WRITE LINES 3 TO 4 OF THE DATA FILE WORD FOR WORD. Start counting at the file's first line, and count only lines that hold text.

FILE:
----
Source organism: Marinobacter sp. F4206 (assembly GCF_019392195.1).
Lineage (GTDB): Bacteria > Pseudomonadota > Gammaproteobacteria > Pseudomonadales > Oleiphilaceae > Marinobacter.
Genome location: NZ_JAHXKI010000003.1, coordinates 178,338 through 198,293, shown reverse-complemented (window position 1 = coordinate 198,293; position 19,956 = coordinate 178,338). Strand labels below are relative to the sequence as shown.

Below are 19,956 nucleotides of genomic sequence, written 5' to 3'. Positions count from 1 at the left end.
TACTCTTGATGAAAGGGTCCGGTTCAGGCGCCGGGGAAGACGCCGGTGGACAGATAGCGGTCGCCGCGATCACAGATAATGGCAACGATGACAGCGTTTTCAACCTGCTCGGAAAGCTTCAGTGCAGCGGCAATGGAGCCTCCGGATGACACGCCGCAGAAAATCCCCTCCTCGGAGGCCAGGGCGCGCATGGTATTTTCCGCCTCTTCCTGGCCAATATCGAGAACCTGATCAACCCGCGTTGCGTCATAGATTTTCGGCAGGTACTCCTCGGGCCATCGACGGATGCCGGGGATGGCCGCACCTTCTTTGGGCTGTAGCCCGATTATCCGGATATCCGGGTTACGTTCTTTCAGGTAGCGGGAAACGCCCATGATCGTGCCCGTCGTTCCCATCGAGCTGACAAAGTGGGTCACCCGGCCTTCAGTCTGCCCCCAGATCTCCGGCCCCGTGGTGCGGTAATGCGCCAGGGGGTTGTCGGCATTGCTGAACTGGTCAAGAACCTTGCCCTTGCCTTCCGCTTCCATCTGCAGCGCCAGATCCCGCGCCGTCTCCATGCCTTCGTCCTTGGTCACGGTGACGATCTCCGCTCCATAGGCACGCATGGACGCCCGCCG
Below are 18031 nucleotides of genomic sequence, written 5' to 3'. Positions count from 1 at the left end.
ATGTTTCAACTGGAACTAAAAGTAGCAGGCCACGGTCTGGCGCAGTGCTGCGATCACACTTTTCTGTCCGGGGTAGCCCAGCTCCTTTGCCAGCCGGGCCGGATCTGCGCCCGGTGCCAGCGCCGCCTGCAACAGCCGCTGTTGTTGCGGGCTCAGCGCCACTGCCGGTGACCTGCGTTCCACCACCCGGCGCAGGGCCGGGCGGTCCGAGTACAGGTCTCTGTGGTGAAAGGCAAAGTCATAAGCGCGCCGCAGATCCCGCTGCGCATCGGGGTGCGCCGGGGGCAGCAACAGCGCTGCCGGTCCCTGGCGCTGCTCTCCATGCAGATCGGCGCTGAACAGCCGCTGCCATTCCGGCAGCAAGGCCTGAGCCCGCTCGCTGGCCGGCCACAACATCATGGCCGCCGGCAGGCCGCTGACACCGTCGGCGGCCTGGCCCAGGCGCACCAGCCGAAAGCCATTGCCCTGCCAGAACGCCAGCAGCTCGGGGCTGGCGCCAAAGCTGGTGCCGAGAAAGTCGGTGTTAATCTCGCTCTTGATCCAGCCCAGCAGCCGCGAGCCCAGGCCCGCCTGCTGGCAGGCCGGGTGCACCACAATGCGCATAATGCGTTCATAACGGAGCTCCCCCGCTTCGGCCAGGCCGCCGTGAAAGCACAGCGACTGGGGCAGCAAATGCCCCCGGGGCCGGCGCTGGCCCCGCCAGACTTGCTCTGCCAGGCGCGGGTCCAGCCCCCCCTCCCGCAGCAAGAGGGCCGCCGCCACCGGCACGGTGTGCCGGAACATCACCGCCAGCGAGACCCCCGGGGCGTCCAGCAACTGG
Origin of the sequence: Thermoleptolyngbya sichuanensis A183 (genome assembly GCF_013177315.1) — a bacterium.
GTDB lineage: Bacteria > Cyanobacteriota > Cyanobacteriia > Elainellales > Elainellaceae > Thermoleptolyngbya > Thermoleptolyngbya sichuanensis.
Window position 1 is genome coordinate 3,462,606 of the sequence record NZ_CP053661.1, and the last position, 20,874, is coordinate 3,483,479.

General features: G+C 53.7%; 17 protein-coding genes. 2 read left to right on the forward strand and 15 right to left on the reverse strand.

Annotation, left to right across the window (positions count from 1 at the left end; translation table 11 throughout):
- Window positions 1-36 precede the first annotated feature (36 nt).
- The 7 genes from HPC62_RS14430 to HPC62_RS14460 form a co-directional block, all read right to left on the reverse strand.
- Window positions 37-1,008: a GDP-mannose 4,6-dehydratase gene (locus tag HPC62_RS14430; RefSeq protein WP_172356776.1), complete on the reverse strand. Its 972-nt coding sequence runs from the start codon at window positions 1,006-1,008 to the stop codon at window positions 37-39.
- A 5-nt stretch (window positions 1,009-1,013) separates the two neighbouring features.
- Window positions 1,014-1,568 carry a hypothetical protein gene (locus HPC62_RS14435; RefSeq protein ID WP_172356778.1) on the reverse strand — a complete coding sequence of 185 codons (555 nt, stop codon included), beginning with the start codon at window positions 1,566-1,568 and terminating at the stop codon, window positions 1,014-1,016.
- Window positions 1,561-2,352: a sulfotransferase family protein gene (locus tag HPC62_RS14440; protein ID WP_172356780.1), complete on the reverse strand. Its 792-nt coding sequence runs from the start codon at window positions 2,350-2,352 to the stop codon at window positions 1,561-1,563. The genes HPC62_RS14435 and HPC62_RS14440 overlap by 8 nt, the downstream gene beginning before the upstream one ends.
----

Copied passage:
Genome location: NZ_JAHXKI010000003.1, coordinates 178,338 through 198,293, shown reverse-complemented (window position 1 = coordinate 198,293; position 19,956 = coordinate 178,338). Strand labels below are relative to the sequence as shown.

Below are 19,956 nucleotides of genomic sequence, written 5' to 3'. Positions count from 1 at the left end.